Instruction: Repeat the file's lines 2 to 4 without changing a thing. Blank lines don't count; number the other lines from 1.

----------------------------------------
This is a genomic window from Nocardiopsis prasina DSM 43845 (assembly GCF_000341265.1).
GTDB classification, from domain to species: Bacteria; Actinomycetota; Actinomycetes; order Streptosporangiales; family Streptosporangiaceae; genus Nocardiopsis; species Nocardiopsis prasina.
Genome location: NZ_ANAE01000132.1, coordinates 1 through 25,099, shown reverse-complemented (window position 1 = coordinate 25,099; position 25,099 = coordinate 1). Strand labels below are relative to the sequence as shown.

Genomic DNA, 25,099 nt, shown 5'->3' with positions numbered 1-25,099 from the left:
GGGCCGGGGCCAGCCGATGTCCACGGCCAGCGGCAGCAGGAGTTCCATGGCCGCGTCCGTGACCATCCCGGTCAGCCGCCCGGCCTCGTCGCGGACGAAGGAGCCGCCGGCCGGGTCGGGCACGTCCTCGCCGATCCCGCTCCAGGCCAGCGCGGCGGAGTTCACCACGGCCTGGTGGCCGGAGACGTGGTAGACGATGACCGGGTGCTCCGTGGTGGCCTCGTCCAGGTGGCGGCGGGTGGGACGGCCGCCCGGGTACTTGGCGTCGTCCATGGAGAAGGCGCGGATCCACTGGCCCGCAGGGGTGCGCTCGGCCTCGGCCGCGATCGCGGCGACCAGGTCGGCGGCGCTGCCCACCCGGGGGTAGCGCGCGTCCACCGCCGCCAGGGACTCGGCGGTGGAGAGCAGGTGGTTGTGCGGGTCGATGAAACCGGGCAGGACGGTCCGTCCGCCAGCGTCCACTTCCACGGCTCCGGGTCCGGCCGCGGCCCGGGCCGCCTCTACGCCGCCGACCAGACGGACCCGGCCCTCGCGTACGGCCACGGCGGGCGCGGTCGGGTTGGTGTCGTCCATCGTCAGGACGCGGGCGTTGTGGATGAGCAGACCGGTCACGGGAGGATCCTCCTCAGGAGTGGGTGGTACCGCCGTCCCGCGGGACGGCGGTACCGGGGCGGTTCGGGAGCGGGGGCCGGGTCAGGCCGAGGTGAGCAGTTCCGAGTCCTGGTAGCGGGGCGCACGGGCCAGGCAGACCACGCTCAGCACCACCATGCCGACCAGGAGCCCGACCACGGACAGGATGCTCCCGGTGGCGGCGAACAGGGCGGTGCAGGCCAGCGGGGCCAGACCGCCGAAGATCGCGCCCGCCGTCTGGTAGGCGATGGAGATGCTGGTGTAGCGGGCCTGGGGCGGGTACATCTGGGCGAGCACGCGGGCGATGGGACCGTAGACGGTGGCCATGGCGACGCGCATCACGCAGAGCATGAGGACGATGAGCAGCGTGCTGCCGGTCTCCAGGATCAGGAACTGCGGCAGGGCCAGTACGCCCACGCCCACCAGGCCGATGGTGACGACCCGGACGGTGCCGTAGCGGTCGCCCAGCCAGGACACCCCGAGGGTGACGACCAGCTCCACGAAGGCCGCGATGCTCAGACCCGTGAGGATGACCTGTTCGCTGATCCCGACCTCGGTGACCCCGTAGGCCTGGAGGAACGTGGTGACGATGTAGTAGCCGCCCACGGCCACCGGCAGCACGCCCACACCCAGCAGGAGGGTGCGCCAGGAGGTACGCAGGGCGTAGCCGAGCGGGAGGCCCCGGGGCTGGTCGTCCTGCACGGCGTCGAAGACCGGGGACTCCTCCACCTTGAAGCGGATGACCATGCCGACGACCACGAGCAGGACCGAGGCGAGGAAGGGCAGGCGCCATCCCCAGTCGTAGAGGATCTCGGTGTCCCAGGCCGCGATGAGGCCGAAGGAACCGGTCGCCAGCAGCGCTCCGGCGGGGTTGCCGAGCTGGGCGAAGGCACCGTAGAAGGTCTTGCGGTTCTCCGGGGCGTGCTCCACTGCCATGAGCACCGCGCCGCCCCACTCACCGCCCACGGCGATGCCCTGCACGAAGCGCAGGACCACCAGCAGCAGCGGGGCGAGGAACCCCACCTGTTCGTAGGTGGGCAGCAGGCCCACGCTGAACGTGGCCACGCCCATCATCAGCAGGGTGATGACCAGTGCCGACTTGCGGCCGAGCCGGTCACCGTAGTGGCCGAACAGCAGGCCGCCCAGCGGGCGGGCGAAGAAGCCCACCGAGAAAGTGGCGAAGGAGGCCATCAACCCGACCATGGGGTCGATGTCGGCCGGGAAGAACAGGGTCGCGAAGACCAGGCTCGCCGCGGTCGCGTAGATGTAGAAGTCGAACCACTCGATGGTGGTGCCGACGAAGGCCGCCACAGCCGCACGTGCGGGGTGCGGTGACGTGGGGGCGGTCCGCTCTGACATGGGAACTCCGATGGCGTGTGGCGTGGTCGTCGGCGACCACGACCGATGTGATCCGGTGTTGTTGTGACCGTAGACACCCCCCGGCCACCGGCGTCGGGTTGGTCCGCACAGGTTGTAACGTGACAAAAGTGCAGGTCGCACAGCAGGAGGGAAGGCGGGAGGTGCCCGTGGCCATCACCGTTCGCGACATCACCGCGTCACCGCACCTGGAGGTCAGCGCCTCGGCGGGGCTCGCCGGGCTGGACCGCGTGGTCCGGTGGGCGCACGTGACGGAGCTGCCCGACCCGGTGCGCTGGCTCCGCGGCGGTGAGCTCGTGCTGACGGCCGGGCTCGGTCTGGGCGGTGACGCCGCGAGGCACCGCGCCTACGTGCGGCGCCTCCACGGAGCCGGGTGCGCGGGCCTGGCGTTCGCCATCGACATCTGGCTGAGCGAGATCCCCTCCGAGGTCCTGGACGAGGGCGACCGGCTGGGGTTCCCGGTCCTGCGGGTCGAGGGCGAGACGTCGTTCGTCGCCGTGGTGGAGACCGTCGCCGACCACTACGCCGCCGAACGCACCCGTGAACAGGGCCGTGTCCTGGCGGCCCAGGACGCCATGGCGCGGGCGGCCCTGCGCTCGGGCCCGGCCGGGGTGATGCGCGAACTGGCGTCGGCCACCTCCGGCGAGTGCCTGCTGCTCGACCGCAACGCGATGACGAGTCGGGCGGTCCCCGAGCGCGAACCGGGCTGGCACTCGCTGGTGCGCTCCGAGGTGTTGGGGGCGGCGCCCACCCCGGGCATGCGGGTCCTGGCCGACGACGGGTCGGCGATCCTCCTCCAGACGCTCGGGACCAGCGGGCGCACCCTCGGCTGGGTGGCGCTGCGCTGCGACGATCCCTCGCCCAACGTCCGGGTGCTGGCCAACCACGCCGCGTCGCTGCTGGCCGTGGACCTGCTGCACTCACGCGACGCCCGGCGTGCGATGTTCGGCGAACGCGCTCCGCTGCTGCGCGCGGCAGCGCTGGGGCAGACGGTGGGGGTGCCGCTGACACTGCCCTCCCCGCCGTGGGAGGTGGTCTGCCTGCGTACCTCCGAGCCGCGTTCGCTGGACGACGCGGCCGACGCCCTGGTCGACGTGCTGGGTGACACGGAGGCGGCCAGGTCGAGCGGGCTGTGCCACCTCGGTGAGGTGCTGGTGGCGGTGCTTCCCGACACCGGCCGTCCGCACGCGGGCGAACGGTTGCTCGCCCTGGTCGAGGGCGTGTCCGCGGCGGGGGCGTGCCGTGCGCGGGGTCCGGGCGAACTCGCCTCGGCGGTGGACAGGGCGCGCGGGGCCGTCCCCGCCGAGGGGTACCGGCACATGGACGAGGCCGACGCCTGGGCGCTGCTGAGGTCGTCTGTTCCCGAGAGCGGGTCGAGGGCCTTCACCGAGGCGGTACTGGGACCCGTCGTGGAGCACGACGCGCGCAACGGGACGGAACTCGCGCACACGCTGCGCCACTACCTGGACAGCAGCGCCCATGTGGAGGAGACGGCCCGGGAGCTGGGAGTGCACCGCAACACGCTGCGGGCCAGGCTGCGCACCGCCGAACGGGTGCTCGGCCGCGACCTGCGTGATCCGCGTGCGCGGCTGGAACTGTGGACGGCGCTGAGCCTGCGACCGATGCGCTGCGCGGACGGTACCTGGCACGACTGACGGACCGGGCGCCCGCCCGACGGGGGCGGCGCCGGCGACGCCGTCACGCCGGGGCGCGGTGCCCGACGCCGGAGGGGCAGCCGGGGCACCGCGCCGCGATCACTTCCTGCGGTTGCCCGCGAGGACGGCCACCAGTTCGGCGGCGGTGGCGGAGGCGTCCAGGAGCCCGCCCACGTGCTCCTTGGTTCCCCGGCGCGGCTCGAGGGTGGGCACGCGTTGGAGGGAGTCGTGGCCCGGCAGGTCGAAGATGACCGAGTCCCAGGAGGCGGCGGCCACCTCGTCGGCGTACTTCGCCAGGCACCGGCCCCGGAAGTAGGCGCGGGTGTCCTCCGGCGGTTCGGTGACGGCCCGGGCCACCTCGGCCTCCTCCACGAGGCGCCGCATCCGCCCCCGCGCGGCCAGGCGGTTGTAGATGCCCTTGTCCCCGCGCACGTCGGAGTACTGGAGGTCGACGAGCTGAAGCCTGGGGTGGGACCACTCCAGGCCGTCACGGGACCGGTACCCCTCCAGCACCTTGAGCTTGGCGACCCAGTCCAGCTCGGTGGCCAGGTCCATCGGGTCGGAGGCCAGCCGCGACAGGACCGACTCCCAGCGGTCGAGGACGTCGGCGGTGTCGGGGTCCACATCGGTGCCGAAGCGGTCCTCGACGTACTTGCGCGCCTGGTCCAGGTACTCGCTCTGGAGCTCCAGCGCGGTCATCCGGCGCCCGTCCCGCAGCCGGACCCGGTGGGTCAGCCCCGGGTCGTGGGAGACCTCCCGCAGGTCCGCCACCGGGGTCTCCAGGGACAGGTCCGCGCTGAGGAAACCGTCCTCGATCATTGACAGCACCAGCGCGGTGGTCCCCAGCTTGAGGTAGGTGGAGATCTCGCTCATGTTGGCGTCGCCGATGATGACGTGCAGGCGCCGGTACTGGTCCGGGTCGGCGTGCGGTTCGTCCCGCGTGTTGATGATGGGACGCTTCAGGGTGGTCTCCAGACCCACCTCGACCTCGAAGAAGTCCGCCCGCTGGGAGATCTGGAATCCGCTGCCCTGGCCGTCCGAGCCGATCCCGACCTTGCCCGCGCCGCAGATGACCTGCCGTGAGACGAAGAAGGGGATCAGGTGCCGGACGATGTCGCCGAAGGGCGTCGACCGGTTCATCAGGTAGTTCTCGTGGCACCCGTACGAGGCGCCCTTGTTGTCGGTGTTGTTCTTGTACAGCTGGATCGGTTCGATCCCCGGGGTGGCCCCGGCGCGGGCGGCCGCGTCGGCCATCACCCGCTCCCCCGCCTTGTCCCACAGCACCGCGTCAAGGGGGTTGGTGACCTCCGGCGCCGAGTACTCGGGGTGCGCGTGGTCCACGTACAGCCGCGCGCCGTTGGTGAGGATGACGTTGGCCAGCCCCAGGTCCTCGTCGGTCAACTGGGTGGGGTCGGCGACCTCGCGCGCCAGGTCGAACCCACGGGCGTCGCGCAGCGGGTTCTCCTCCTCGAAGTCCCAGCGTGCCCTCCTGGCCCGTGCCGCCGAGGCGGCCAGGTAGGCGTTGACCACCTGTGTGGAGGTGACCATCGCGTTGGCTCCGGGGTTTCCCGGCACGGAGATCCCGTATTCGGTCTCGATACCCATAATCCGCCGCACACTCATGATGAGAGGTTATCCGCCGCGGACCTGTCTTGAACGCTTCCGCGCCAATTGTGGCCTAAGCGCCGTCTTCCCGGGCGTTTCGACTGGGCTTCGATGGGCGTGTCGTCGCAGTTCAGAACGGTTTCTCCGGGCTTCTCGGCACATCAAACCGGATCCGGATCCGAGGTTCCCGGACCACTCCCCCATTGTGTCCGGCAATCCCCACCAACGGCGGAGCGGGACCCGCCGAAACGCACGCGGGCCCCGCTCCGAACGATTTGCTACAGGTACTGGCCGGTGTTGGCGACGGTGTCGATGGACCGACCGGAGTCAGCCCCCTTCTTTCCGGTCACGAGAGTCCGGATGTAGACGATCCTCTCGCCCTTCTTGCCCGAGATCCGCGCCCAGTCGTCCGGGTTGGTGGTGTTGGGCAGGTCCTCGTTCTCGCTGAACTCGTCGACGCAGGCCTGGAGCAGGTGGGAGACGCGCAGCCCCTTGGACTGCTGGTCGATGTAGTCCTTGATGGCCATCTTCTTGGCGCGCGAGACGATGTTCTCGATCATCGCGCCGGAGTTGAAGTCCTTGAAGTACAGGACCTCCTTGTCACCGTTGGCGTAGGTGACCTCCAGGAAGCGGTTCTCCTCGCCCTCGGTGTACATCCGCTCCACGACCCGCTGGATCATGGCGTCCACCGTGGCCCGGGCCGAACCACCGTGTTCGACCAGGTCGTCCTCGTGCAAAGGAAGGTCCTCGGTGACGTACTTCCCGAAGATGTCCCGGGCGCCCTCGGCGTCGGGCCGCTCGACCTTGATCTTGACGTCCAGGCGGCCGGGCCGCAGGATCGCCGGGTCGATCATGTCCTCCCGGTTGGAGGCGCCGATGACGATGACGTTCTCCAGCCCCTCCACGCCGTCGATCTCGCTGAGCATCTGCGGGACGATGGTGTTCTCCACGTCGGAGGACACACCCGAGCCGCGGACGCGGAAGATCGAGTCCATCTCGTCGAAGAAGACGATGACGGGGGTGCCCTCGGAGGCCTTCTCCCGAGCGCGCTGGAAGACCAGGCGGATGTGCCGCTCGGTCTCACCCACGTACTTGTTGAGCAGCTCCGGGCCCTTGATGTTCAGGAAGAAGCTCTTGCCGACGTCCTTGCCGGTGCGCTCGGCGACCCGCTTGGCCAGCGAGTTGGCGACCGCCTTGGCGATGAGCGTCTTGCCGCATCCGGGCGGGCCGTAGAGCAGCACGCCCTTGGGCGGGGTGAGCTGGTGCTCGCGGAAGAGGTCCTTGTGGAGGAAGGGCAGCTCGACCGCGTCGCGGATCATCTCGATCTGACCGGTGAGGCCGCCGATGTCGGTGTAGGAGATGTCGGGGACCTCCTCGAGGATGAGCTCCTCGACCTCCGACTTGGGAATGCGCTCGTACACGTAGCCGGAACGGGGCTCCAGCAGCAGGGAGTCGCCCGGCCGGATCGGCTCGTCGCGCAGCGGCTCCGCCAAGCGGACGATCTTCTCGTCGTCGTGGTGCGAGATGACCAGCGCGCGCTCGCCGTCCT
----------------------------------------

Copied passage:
GTDB classification, from domain to species: Bacteria; Actinomycetota; Actinomycetes; order Streptosporangiales; family Streptosporangiaceae; genus Nocardiopsis; species Nocardiopsis prasina.
Genome location: NZ_ANAE01000132.1, coordinates 1 through 25,099, shown reverse-complemented (window position 1 = coordinate 25,099; position 25,099 = coordinate 1). Strand labels below are relative to the sequence as shown.

Genomic DNA, 25,099 nt, shown 5'->3' with positions numbered 1-25,099 from the left: